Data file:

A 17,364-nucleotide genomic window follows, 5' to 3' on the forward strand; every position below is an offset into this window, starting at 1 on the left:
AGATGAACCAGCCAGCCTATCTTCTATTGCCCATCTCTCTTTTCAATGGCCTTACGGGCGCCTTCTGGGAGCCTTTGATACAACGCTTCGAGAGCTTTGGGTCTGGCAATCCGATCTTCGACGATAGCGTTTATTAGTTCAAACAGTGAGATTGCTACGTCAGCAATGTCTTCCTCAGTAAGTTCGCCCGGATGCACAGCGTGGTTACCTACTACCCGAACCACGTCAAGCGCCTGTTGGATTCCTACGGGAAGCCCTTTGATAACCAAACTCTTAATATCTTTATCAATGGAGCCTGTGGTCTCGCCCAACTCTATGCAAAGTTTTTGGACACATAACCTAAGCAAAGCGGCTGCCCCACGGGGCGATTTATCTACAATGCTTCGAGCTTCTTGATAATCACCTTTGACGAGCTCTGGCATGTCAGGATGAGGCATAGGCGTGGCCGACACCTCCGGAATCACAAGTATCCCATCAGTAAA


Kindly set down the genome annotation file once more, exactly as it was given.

A 17,364-nucleotide genomic window follows, 5' to 3' on the forward strand; every position below is an offset into this window, starting at 1 on the left:
AGATGAACCAGCCAGCCTATCTTCTATTGCCCATCTCTCTTTTCAATGGCCTTACGGGCGCCTTCTGGGAGCCTTTGATACAACGCTTCGAGAGCTTTGGGTCTGGCAATCCGATCTTCGACGATAGCGTTTATTAGTTCAAACAGTGAGATTGCTACGTCAGCAATGTCTTCCTCAGTAAGTTCGCCCGGATGCACAGCGTGGTTACCTACTACCCGAACCACGTCAAGCGCCTGTTGGATTCCTACGGGAAGCCCTTTGATAACCAAACTCTTAATATCTTTATCAATGGAGCCTGTGGTCTCGCCCAACTCTATGCAAAGTTTTTGGACACATAACCTAAGCAAAGCGGCTGCCCCACGGGGCGATTTATCTACAATGCTTCGAGCTTCTTGATAATCACCTTTGACGAGCTCTGGCATGTCAGGATGAGGCATAGGCGTGGCCGACACCTCCGGAATCACAAGTATCCCATCAGTAAA